Within the context of the story, the “initiation” may shake Starlight’s resolve, but she regains her footing and, according to Moriarty, she “only gets stronger and stronger” as she learns to navigate the world of superhero celebrity.


"The Boys" Ep101 Hughie and Starlight (Jan Thijs/Amazon Prime Video)

She also meets Hughie and shows him a different path than the one Butcher sets out for him.

“What’s so great about being in two two-handers was the fact that they kind of worked in opposition to each other,” Quaid explained. “Butcher’s seeking revenge for what happened to him, and Starlight is trying to see the good in humanity and [thinking] maybe that revenge isn’t such a good idea.”

That tension will play out through the first season and into the recently-announced second season already in production. And while the comic and the show is full of shocking moments like the death of Hughie’s girlfriend and Starlight’s #MeToo moment, Kripke believes the story, as first realized by Ennis and Robertson, is not one mired in the darkness.

“I think the story’s actually very sweet,” he said in February. “Beneath all of this blood and perversity and shock is a couple of very tender love stories and a very romantic perspective on soulmates.”

Even Butcher, who seems hollowed out by his quest for revenge, is motivated by love.

“Every awful thing he’s done is driven by this incredible devotion,” Kripke explained. “There’s a lot of human tenderness there.”


It was a viewpoint Kripke presented to Ennis when the two sat down to talk about how The Boys could become a television show. In bringing the humanity Ennis’ characters ultimately find further to the surface, Kripke felt he could realize the shocking “water-cooler moments” while “advancing the story or advancing the character or to make a satirical point about what’s going on in our culture.”

“So I get to make a story about politics, athletics, celebrity, corporations, the military industrial complex — all within the guise of irreverent superhero show,” he continued.  “This is an endlessly inventive place for me to play, and sure enough, once we got together with the writers, we found that was true.”

At the same time, Kripke believes the show also has to potential to be one of the most “human” superhero stories to appear on a screen of any size.

“I wanted to feel the humanity of these people and all its complicated, messy, glory,” he said. “[In] my experience of superhero material — and I know there’s more emotional stuff out there — it’s rarely done where you have these characters who are just complicated and contradictory. And so the guiding North Star for us on this show was always, ‘What’s the single most realistic way that this character can react in any given moment?’”


"The Boys" Ep103 A-Train (Jan Thijs/Amazon Prime Video)

The result: characters with PTSD, panic attacks, drug addiction, sexual dysfunction, and the morbid need to protect their share of the gross profits.

The ideas will be familiar to readers of the comic book, but one element Kripke felt he had to change was the voice of Hughie from a Scottish to an American accent. (Ennis approved the switch as long as Butcher remained British.)

“Because our first play is for an American audience, I would like that audience surrogate to be American,” he explained. “Garth will read every script, and really the only thing he comes back with is, ‘Here’s a lot of line notes of what a British person would really say.’ Which, I am more than happy to utilize.”

Meanwhile, The Seven represent a sort of American corporate exceptionalism, with Madelyn Stillwell (Elisabeth Shue) running the team behind the scenes for Vought, the company marketing and bank-rolling the best known superheroes. As Shue put it at Comic-Con, “she’s drunk with power.” But is unclear if that power — or something else — drives what actor Anthony Starr called “Oedipal issues” between Stillwell and his character, Homelander. The seeming Superman lives the most veiled existence, setting the tone for the rest of the Seven’s hang-ups and insecurities — the very things The Boys hope to exploit for Butcher’s revenge and the strings Stillwell pulls on to maintain control of her super-employees.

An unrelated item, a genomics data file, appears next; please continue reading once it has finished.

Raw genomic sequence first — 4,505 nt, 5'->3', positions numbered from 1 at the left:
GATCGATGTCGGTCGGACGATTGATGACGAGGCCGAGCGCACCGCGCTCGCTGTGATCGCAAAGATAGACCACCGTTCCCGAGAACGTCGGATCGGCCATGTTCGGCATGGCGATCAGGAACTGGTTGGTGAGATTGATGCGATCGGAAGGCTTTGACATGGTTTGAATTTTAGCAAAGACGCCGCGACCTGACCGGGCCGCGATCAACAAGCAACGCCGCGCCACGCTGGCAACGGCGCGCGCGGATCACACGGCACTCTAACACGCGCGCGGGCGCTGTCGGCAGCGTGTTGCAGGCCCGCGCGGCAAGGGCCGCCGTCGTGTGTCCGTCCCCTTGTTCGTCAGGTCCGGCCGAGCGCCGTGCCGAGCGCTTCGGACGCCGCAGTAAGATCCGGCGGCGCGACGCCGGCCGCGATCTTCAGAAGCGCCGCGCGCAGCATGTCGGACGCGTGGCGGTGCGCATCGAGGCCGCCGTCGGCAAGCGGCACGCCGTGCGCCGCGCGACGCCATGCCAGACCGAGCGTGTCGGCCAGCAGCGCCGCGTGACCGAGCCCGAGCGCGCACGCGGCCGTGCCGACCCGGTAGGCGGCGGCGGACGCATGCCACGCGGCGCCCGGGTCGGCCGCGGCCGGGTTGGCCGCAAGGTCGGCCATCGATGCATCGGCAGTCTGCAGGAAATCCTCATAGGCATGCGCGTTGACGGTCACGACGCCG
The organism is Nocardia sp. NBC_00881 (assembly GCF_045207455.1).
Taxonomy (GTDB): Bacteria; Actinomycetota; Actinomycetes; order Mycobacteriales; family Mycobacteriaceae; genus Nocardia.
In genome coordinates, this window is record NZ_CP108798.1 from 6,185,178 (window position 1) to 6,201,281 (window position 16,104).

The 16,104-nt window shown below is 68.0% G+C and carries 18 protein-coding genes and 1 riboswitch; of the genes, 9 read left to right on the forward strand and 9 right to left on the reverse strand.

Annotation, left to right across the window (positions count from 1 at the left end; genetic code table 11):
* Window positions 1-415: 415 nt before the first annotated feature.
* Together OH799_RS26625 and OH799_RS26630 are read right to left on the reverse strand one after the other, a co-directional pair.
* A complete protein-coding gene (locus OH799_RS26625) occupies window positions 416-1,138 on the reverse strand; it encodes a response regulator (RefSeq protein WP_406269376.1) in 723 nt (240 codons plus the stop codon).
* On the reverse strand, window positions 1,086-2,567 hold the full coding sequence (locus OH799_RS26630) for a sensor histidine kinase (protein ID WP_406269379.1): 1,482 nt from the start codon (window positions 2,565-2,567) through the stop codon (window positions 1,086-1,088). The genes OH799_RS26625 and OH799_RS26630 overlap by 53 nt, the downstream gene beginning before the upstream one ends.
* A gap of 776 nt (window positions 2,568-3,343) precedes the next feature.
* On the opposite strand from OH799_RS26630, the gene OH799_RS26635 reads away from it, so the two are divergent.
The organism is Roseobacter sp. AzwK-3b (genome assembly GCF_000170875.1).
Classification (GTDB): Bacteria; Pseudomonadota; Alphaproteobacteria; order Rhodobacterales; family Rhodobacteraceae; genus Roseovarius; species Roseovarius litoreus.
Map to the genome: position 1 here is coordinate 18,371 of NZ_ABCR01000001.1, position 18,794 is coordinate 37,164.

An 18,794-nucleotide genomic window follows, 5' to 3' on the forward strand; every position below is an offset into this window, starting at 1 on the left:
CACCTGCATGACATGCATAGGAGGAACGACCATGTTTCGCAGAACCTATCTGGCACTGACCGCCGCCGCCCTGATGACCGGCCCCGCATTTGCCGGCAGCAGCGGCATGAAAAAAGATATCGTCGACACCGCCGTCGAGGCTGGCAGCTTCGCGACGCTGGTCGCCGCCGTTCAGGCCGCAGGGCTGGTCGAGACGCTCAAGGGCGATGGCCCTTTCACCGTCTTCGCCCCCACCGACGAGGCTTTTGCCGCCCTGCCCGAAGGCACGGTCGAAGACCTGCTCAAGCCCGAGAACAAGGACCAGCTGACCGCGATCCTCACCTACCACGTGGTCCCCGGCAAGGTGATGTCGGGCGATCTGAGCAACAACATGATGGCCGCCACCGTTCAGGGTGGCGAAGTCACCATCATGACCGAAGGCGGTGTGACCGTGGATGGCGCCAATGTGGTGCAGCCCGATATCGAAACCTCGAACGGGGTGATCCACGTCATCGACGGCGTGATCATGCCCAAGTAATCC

“It was a great counter-narrative to the DC/Marvel stuff,” Urban said of the conflict during the panel.

“Which you’re in!” Rogen interjected. “You can have it all!”

But it seems unlikely The Seven and The Boys can have it all, with one side or the other ceding some territory as Butcher’s private war becomes an open conflict in The Boys‘s first season.

The Boys streams on Amazon Prime Video on July 26.


The Boys: Season 1 (2019) 84%


Critics Consensus: Though viewers’ mileage may vary, The Boys’ violent delights and willingness to engage in heavy, relevant themes are sure to please those looking for a new group of antiheroes to root for.

Like this? Subscribe to our newsletter and get more features, news, and guides in your inbox every week.


Tag Cloud

Pop TV unscripted nfl robots comic Exclusive Video 93rd Oscars anime 007 Sundance Mary Tyler Moore Amazon Prime Anna Paquin Sci-Fi Crunchyroll kong canceled TV shows wonder woman Hallmark ghosts Reality Competition witnail TNT Tomatazos Horror deadpool foreign OWN The Purge Tumblr Valentine's Day CMT PlayStation batman Box Office The CW Freeform quibi CNN streaming movies critics TBS Apple TV Plus japanese Best and Worst Watching Series Television Academy pirates of the caribbean french Netflix thriller comics TV Land venice 1990s movies Film Broadway Fall TV supernatural Kids & Family legend 2016 comedies Infographic Lucasfilm Marvel Studios free movies trailers BBC America kaiju cancelled TV shows Dark Horse Comics Heroines medical drama Fox Searchlight sequels Thanksgiving USA transformers chucky MCU screenings The Academy A&E Women's History Month The Walt Disney Company Crackle BET Awards Super Bowl PaleyFest Cannes emmy awards based on movie Hear Us Out Black History Month Sundance TV 72 Emmy Awards TCA Awards Adult Swim reviews Country hispanic First Reviews GLAAD Writers Guild of America new zealand Cartoon Network historical drama Mudbound new york international spanish monster movies dragons scene in color Apple halloween Sony Pictures sag awards Tokyo Olympics Star Trek disaster VOD halloween tv Classic Film franchise remakes Spectrum Originals miniseries CBS A24 sports game of thrones Pride Month canceled blaxploitation heist movie superhero Teen laika documentaries talk show Academy Awards HBO Mary poppins aliens Premiere Dates Nat Geo Spring TV james bond blockbusters Britbox Comics on TV sitcom Stephen King hist Pop natural history VH1 cats Food Network Chilling Adventures of Sabrina adenture streaming children's TV GoT TIFF crime drama godzilla blockbuster binge elevated horror book adaptation TCA Winter 2020 renewed TV shows golden globes Holiday docudrama Lifetime Christmas movies cars doctor who game show name the review theme song Action DC Universe dceu ABC FX what to watch DC Comics Family Pirates Pixar BET social media animated Superheroes 90s Marvel Television cops Funimation Martial Arts king arthur TCM Warner Bros. crime dramedy Paramount Toys 45 a nightmare on elm street Unbreakable Kimmy Schmidt rotten movies we love marvel cinematic universe Hulu Ovation Ellie Kemper TV TV movies stoner Schedule E! hollywood films Acorn TV cancelled Rocketman DC streaming service Sneak Peek Universal independent Disney Plus award winner news Avengers hidden camera Fox News Superheroe kids 2020 FOX razzies cinemax boxoffice toronto Amazon breaking bad satire WarnerMedia twilight telelvision Spike biography Drama Logo australia prank Creative Arts Emmys Walt Disney Pictures IFC Emmy Nominations dark Starz 2015 FXX ITV comiccon Wes Anderson nbcuniversal latino rom-coms singing competition Awards Tour See It Skip It italian stand-up comedy Rom-Com BBC One Film Festival President The Witch Vudu NBA The Walking Dead Character Guide ESPN justice league fresh movie worst movies Interview 2019 jurassic park ABC Family Epix crossover Reality japan anthology MSNBC TCA 2017 asian-american Red Carpet YA true crime GIFs christmas movies Rocky Captain marvel zombies Hallmark Christmas movies New York Comic Con 24 frames worst green book Video Games Disney nature Western Marvel reboot Holidays basketball FX on Hulu National Geographic space Lifetime SundanceTV political drama indiana jones Arrowverse casting History Song of Ice and Fire Election LGBTQ LGBT Music ID Binge Guide HBO Max stop motion sequel SXSW Black Mirror king kong TLC diversity mutant tv talk PBS USA Network golden globe awards Image Comics Emmys science fiction RT21 Cosplay IFC Films Trophy Talk Travel Channel romantic comedy Apple TV+ festival RT History new star wars movies OneApp mission: impossible dc Lionsgate Amazon Prime Video Columbia Pictures superman Biopics Showtime Baby Yoda Calendar YouTube Red die hard Pacific Islander 2021 Photos Turner Classic Movies Sundance Now mockumentary vampires El Rey spy thriller Turner Summer AMC 78th Annual Golden Globe Awards Bravo scorecard YouTube Premium 71st Emmy Awards olympics Shudder football jamie lee curtis Pet Sematary politics Mindy Kaling Tubi Winners Extras VICE TruTV Musicals X-Men Year in Review universal monsters APB spanish language Chernobyl crime thriller richard e. Grant Syfy Mystery criterion boxing saw zombie spain harry potter zero dark thirty psychological thriller cooking HBO Go DirecTV TV renewals festivals war Brie Larson E3 slashers American Society of Cinematographers 2018 DGA series adaptation Comic Book Opinion Peacock Discovery Channel Disney+ Disney Plus Awards Paramount Plus BBC 99% SDCC toy story Endgame documentary YouTube NYCC Christmas romance Tarantino WGN Esquire dogs Paramount Network television psycho MTV scary movies The Arrangement strong female leads Television Critics Association ABC Signature Nickelodeon 21st Century Fox San Diego Comic-Con Set visit aapi parents Masterpiece TCA 4/20 Disney streaming service Animation classics Marathons CBS All Access TV One cancelled TV series Comedy discovery werewolf Mary Poppins Returns technology CW Seed Winter TV First Look joker period drama black ViacomCBS serial killer indie Netflix Christmas movies 2017 cancelled television live action lord of the rings women Nominations Polls and Games Fantasy Podcast teaser revenge spinoff BAFTA Trailer Elton John Star Wars Comedy Central versus all-time Trivia rt archives comic books popular composers south america archives Disney Channel target video Grammys suspense Amazon Studios Certified Fresh 20th Century Fox Shondaland Quiz Legendary Ghostbusters Oscars police drama travel child's play docuseries concert facebook spider-man Musical know your critic ratings rotten book Comic-Con@Home 2021 obituary cults directors Countdown NBC high school cartoon adventure Rock best finale fast and furious screen actors guild video on demand Alien